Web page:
I have a lot to be grateful for and I hope you do, too.
With the 2003 Anniversary Edition Folbot Aleut I bought in late June, I drove to McMinnville again to float the Barren Fork River from Smooth Rapids to the VFW lodge. My son and I paddled that length of river in our Grumman canoe. Longer ago than that, after a rainy week, I’d taken the Aleut to Smooth Rapids only to be advised against putting in there by the guy in charge that day d/t debris, etc.
In late September, I finally got back to Smooth Rapids with the Aleut, but by then we’d had about no appreciable rain on the Upper Cumberland Plateau for about two weeks, and I had some concerns about low water level. Still, hypalon’s supposed to be a tough material for hullskins, and I numerous times dragged a 75# wood-framed solo kayak with PVC hull over rocks and fallen trees and heaven knows what crud may choke a laughably small river’s channel. Without mishap.
During my late September paddle/float down the Barren Form & Collins rivers, I had reason to regret leaving a handy painter in the car. Two or three times I my kayak hung on rocks and one time I just got out and pulled the Aleut, wagon-like, behind me. I started writing this post about a month ago, but I’d already prepped the snapshots, so here they are:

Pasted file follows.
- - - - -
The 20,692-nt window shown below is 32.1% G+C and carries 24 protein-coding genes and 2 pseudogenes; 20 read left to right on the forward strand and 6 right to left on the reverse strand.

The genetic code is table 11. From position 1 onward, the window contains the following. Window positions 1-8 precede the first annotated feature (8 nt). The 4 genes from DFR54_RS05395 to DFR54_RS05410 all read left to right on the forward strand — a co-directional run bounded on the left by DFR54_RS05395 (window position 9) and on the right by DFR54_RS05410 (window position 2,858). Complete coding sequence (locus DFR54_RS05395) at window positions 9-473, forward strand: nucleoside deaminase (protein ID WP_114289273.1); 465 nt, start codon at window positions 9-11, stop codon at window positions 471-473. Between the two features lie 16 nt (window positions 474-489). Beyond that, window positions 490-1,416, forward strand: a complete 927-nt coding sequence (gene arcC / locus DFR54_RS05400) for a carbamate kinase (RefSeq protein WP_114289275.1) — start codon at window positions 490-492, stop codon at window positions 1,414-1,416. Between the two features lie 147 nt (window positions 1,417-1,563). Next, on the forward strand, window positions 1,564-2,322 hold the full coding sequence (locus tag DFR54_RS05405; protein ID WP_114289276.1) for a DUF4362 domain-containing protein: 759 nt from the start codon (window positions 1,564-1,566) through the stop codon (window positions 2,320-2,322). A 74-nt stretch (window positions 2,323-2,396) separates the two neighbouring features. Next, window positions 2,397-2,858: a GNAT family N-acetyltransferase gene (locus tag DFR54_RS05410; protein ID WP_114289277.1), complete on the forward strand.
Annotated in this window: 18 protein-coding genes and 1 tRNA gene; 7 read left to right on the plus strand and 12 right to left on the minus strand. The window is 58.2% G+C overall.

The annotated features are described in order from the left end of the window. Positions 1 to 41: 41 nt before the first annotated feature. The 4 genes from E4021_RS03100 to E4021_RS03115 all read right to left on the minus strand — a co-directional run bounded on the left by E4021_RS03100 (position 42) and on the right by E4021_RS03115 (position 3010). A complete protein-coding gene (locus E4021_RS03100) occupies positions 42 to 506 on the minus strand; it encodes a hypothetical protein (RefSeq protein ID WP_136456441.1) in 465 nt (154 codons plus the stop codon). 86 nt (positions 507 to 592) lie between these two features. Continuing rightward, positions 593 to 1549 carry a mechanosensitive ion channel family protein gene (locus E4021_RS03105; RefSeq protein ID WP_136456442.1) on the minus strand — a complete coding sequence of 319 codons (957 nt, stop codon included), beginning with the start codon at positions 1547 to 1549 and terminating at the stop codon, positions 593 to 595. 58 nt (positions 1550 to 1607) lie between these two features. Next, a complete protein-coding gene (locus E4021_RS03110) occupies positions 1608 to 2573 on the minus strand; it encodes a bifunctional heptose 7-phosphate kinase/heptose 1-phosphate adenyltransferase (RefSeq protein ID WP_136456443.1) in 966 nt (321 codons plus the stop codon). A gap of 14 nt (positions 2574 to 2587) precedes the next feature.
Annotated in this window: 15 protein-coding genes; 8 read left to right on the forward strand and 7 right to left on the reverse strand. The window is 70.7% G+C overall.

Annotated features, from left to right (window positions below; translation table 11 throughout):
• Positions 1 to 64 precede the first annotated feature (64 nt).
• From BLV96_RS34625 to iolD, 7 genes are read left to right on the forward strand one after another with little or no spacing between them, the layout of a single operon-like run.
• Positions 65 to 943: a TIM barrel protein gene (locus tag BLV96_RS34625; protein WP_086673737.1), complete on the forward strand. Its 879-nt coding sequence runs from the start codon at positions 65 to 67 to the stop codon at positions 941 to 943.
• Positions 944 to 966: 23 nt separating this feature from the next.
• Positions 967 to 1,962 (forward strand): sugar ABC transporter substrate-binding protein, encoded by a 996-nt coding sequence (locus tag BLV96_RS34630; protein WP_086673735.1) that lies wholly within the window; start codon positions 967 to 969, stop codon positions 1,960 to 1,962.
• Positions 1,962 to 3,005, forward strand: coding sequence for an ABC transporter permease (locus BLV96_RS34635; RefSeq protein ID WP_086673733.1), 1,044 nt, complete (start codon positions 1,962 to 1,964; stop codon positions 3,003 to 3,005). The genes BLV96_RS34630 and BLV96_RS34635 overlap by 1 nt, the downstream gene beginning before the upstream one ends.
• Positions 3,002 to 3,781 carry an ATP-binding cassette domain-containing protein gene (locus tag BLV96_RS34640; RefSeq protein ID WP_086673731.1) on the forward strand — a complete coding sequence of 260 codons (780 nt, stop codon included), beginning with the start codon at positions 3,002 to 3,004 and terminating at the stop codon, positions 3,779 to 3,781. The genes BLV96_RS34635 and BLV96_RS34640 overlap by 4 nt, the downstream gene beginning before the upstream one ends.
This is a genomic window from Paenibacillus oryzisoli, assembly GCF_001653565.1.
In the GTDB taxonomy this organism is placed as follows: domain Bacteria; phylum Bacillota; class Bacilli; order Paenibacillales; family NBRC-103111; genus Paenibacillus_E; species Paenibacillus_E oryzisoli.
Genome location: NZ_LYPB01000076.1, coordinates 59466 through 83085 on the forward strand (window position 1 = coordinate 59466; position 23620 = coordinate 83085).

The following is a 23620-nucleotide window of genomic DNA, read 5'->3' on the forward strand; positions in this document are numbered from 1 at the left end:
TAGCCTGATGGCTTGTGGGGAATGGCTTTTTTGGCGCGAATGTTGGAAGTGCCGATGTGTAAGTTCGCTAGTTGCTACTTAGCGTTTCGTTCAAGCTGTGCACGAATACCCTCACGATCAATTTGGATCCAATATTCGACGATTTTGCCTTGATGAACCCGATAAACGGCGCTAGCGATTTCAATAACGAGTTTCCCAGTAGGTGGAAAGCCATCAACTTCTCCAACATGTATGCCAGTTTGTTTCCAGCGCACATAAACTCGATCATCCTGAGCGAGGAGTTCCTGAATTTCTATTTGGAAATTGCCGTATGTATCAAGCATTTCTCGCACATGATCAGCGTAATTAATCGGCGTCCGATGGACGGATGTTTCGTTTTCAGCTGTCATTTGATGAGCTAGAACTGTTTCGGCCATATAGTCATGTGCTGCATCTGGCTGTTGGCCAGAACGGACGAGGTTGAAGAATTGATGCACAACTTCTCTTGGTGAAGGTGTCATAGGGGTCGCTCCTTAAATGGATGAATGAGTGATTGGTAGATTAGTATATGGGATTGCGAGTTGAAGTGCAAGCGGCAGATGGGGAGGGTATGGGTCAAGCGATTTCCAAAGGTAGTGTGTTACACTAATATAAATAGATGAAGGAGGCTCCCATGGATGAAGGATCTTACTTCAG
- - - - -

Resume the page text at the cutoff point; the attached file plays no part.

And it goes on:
Bow and stern sections, respectively, with NRS medium float bags. Inflated, they take up most of bow and stern sections under the deck. Pretty good displacement for the 12′ Aleut, I’d guess.
That’s the Smooth Rapids restaurant, office, store up there on the hillside. Restaurant seating is available up there on the deck. You can drive down near the put in, then back up the hill to a parking lot out of frame to the building’s left.
That’s how I got the Folbot’s seatback to stay in place. I’ve got the seatback’s tension pretty high and lean forward when paddling. Sort of like a backband, but not quite. Just making due with what I’ve got.
That’s the first kayak paddle I ever bought – probably close to my own age, it’s about 240 cm in length and is a Klepper paddle. I tried it out on this river float trip and found it far superior for the purpose than my Eric Renshaw Greenland style paddle that’s a lot shorter. Also, the Klepper paddle’s got metal riveted to the blades’ edges which proved helpful this day. I think in future this is the paddle I’ll be using with the Aleut at least until I get a longer Greenland paddle. I think I mentioned in a previous post about smashing fingernails against the Aleut’s deckline D-rings using the shorter paddle; not a problem with the Klepper paddle.
I wish I’d had time to get out and paddle a Franklin County slough, today, but instead dropped off the Jamis for some repairs and the Sprite frame for headset. Stopped by a gun store and range where I spoke with a fellow I haven’t seen in several years, entered a drawing for a “tactical” shotgun. If I win it, I’ll review it here.